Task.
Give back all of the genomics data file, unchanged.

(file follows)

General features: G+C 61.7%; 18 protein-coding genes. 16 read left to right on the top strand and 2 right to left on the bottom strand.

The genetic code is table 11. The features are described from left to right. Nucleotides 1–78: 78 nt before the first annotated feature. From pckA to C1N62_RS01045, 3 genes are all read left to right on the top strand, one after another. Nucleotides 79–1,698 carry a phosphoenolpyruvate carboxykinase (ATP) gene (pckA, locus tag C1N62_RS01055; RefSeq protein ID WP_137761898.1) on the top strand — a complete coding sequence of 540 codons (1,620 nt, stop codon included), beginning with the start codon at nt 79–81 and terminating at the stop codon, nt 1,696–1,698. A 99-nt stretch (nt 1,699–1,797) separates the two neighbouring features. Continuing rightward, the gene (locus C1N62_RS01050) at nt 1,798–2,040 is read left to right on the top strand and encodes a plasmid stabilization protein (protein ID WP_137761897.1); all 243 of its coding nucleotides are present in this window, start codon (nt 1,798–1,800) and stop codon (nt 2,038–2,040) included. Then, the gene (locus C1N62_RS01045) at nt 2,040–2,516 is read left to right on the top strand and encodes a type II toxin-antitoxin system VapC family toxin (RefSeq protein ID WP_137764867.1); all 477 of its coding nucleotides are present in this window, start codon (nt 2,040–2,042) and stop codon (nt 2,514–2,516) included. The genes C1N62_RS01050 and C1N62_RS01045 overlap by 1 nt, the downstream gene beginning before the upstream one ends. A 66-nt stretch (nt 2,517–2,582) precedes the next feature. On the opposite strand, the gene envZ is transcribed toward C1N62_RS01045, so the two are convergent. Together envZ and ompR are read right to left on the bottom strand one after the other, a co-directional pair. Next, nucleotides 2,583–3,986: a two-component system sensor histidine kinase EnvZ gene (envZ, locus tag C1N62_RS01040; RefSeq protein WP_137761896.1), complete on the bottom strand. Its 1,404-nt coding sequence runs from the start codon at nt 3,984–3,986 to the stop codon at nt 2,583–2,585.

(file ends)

General features: G+C 61.7%; 18 protein-coding genes. 16 read left to right on the top strand and 2 right to left on the bottom strand.

The genetic code is table 11. The features are described from left to right. Nucleotides 1–78: 78 nt before the first annotated feature. From pckA to C1N62_RS01045, 3 genes are all read left to right on the top strand, one after another. Nucleotides 79–1,698 carry a phosphoenolpyruvate carboxykinase (ATP) gene (pckA, locus tag C1N62_RS01055; RefSeq protein ID WP_137761898.1) on the top strand — a complete coding sequence of 540 codons (1,620 nt, stop codon included), beginning with the start codon at nt 79–81 and terminating at the stop codon, nt 1,696–1,698. A 99-nt stretch (nt 1,699–1,797) separates the two neighbouring features. Continuing rightward, the gene (locus C1N62_RS01050) at nt 1,798–2,040 is read left to right on the top strand and encodes a plasmid stabilization protein (protein ID WP_137761897.1); all 243 of its coding nucleotides are present in this window, start codon (nt 1,798–1,800) and stop codon (nt 2,038–2,040) included. Then, the gene (locus C1N62_RS01045) at nt 2,040–2,516 is read left to right on the top strand and encodes a type II toxin-antitoxin system VapC family toxin (RefSeq protein ID WP_137764867.1); all 477 of its coding nucleotides are present in this window, start codon (nt 2,040–2,042) and stop codon (nt 2,514–2,516) included. The genes C1N62_RS01050 and C1N62_RS01045 overlap by 1 nt, the downstream gene beginning before the upstream one ends. A 66-nt stretch (nt 2,517–2,582) precedes the next feature. On the opposite strand, the gene envZ is transcribed toward C1N62_RS01045, so the two are convergent. Together envZ and ompR are read right to left on the bottom strand one after the other, a co-directional pair. Next, nucleotides 2,583–3,986: a two-component system sensor histidine kinase EnvZ gene (envZ, locus tag C1N62_RS01040; RefSeq protein WP_137761896.1), complete on the bottom strand. Its 1,404-nt coding sequence runs from the start codon at nt 3,984–3,986 to the stop codon at nt 2,583–2,585.